Lissa Evans, Wed Wabbit

Wed Wabbit opens with responsible older sister, Fidge (Iphegenia, which is a weird choice to name one’s daughter), a bit fed up of her younger sister Minnie’s (Minerva) particular fantasies. Minnie is obsessed with the Wimbley Woos, colour-coded and bin-shaped creatures who live in the tellytubbiesesque pastoral idyll of Wimbley Land, and whose adventures Fidge is sick of reading at bedtime. There’s also Minnie’s beloved stuffed animal, Wed Wabbit, which Fidge dislikes–in an unguarded moment she kicks the Wed Wabbit out into the street; Minnie follows, is hit by a car, and hospitalised.  Even as Minnie waits in hospital for her beloved sister to visit with Wed Wabbit, supernatural events have transported Fidge (and her annoying cousin Graham) to Wimbley Land, where they must fulfil a prophecy and save this world if they (and Wed Wabbit) are ever to get home again.

I knew nothing about Wed Wabbit when I started reading it, and there was a point when I wondered if this genuinely was a creepy toy horror story. The rabbit is creepy enough, and I can imagine my easily-terrified childhood self being incredibly reluctant to read this. At the point at which Fidge and Graham were magically transported to another world, that genre possibility seemed to have ended, and others opened up. An older sister on a quest through a fantastic land in order to redress a mistake made out of annoyance and save a younger sibling; my first thought was of Labyrinth, my second of Shalini Srinivasan’s fantastic Vanamala and the Cephalopod.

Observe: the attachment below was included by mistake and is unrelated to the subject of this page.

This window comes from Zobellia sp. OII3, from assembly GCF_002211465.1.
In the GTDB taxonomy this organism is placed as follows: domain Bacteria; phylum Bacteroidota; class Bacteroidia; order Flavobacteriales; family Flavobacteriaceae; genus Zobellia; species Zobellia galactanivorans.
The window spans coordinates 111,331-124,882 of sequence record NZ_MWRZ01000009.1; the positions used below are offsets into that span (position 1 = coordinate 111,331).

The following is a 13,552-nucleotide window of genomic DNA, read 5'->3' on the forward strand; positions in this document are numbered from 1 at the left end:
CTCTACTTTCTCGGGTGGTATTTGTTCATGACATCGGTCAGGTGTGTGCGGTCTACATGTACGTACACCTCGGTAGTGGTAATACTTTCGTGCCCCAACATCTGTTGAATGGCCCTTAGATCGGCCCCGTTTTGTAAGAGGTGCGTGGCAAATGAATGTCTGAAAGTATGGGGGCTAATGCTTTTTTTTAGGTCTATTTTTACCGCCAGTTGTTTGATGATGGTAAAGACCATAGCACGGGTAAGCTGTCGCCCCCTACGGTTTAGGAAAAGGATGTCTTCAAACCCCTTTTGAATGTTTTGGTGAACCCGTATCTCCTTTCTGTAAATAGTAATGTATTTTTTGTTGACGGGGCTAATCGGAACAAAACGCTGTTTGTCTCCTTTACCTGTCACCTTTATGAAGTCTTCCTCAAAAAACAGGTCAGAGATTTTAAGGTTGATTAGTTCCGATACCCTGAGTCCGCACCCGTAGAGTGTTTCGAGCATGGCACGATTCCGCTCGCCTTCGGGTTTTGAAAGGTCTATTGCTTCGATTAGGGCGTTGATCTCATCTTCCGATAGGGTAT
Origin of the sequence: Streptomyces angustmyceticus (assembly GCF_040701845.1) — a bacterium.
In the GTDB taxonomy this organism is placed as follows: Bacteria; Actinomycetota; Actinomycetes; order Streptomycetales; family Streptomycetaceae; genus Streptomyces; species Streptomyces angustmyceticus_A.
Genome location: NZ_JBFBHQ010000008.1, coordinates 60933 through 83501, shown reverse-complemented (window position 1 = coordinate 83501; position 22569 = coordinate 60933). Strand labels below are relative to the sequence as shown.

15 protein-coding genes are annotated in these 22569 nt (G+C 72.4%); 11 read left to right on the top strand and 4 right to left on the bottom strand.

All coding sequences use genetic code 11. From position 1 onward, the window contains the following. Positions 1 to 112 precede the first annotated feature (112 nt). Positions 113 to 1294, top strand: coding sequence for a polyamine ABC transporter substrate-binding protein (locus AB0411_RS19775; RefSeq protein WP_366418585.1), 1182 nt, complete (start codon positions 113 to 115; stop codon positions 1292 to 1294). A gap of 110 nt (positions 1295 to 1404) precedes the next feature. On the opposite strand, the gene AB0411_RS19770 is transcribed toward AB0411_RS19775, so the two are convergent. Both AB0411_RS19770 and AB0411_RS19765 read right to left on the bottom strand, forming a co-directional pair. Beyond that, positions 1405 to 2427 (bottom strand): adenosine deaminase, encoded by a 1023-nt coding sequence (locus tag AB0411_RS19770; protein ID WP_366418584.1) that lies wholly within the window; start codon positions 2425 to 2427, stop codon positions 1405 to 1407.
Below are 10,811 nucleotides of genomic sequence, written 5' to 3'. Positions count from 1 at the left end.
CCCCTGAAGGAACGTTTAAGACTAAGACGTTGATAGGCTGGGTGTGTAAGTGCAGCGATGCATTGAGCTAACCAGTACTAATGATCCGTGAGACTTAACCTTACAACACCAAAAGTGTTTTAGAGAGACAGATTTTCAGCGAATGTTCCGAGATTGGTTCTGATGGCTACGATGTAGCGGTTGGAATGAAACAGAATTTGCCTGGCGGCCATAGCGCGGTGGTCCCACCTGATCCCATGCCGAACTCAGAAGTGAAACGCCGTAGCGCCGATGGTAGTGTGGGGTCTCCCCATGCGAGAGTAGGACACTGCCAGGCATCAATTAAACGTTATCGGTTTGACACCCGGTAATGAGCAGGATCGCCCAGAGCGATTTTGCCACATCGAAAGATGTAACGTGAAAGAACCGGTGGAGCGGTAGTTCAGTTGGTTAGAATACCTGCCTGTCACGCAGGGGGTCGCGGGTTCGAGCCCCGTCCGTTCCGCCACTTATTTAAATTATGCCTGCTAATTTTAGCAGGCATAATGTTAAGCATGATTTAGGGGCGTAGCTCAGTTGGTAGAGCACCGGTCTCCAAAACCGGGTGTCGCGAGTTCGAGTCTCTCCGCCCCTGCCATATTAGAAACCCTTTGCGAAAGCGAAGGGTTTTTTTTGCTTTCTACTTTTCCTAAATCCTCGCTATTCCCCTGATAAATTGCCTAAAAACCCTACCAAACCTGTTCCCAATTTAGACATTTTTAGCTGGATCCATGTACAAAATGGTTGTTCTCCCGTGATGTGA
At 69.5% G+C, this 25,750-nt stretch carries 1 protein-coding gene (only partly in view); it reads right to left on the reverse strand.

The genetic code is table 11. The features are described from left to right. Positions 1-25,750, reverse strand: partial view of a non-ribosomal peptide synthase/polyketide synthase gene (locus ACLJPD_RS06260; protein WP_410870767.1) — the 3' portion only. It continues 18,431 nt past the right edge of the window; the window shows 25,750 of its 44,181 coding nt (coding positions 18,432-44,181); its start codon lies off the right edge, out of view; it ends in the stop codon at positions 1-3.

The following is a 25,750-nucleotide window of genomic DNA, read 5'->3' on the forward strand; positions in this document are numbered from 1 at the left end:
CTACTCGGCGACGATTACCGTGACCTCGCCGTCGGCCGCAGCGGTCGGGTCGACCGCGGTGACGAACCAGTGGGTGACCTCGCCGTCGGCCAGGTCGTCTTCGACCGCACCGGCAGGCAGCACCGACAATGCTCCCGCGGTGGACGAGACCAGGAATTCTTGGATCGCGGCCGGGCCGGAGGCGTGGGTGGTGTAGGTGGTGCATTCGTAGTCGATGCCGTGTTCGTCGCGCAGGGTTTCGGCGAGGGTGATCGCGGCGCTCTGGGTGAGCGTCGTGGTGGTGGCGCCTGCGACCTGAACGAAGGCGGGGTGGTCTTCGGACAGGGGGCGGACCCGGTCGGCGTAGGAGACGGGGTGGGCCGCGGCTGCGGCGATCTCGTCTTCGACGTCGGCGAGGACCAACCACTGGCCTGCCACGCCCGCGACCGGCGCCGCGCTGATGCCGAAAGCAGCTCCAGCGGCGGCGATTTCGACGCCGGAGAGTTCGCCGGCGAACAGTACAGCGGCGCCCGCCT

But more importantly (to me, anyway), Wed Wabbit is a portal fantasy, and has a surprising amount to say about that genre. It even begins with a map.


Fidge enters Wimbley Land having already read everything she needs to know–that she wasn’t paying enough attention isn’t entirely out-of-genre behaviour. Minnie’s beloved book, The Land of the Wimbley Woos, presents the sort of totalising knowledge of the secondary world with which portal fantasy readers and protagonists are often provided–the Wimbleys are conveniently colour-coded in the distribution of particular skills and character traits; blues are strong, purples know things, pinks really like hugs. On top of this, she finds herself the subject of a prophecy–one that is written on an actual parchment scroll (with a literal wax seal), is a riddle in verse, and declares her one of the “four brave strangers / to release us from all dangers”. The book continues the tradition of treating the secondary world as a form of therapy–the new landscape provides Fidge and Graham with opportunities to face their individual weaknesses and get past them, so that on their re-entry into our world they are better equipped to cope. Both have wise guides to help them understand the new landscape–except Fidge’s is a rather excruciating elephant toy, and Graham’s is a plastic carrot called Dr Carrot. It’s so on the nose that I’m pretty sure Evans knows exactly what she’s doing–you could pick up any scholarship on the portal fantasy (e.g. Mendlesohn’s Rhetorics of Fantasy) and this would feel like a point-by-point embrace and parody of all the features of the genre that it identifies. (The other reason to think of this as a book more broadly in conversation with portal fantasies is that Graham is so very clearly a descendant of Eustace Scrubb. Graham’s foibles, arising from real health issues, are however treated more seriously, even if they’re also played for knowing laughs.)